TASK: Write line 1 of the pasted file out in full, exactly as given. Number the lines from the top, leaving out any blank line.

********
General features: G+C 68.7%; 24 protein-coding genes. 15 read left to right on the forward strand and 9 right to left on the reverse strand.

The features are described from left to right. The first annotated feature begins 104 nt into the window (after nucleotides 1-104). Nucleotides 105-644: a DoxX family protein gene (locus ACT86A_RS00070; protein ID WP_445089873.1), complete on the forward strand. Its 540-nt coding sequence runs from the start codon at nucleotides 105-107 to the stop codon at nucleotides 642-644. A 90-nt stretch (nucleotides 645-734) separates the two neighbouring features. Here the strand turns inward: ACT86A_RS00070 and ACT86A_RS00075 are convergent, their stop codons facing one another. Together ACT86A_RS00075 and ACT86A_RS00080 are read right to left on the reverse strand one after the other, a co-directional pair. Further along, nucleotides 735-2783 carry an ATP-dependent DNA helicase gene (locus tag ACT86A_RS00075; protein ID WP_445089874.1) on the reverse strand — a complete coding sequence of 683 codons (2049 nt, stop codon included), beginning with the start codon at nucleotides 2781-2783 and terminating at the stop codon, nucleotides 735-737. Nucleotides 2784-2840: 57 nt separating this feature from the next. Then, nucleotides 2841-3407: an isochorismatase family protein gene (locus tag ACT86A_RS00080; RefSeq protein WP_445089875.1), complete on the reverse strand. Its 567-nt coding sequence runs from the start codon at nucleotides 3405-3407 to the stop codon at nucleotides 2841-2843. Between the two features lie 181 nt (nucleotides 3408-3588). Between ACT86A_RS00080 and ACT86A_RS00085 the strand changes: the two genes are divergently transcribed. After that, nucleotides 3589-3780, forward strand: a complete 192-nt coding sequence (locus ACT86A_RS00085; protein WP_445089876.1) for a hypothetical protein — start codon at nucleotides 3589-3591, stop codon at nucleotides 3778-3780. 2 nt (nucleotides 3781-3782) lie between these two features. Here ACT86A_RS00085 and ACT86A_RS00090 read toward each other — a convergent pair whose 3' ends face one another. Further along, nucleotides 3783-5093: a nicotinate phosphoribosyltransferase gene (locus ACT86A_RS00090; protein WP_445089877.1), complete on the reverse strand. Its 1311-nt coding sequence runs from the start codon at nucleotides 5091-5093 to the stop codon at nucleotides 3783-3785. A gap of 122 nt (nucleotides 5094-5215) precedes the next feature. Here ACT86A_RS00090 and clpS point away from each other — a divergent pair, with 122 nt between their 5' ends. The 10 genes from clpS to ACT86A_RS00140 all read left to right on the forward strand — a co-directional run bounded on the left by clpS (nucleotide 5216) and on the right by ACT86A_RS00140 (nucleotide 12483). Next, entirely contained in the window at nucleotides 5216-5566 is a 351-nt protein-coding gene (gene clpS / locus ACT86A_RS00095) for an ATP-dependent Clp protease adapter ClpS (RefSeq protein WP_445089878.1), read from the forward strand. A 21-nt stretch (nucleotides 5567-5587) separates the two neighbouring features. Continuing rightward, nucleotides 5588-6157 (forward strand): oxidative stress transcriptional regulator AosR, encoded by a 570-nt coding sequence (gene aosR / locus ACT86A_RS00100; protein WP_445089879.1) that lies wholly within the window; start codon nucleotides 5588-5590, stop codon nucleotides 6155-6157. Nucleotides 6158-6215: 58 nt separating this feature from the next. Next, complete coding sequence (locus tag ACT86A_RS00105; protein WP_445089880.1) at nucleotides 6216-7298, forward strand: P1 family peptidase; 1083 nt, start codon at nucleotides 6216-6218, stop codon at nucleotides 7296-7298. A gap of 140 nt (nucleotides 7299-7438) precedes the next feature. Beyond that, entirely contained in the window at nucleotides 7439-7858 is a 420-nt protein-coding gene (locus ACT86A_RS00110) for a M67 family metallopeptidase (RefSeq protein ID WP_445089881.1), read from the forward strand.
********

General features: G+C 68.7%; 24 protein-coding genes. 15 read left to right on the forward strand and 9 right to left on the reverse strand.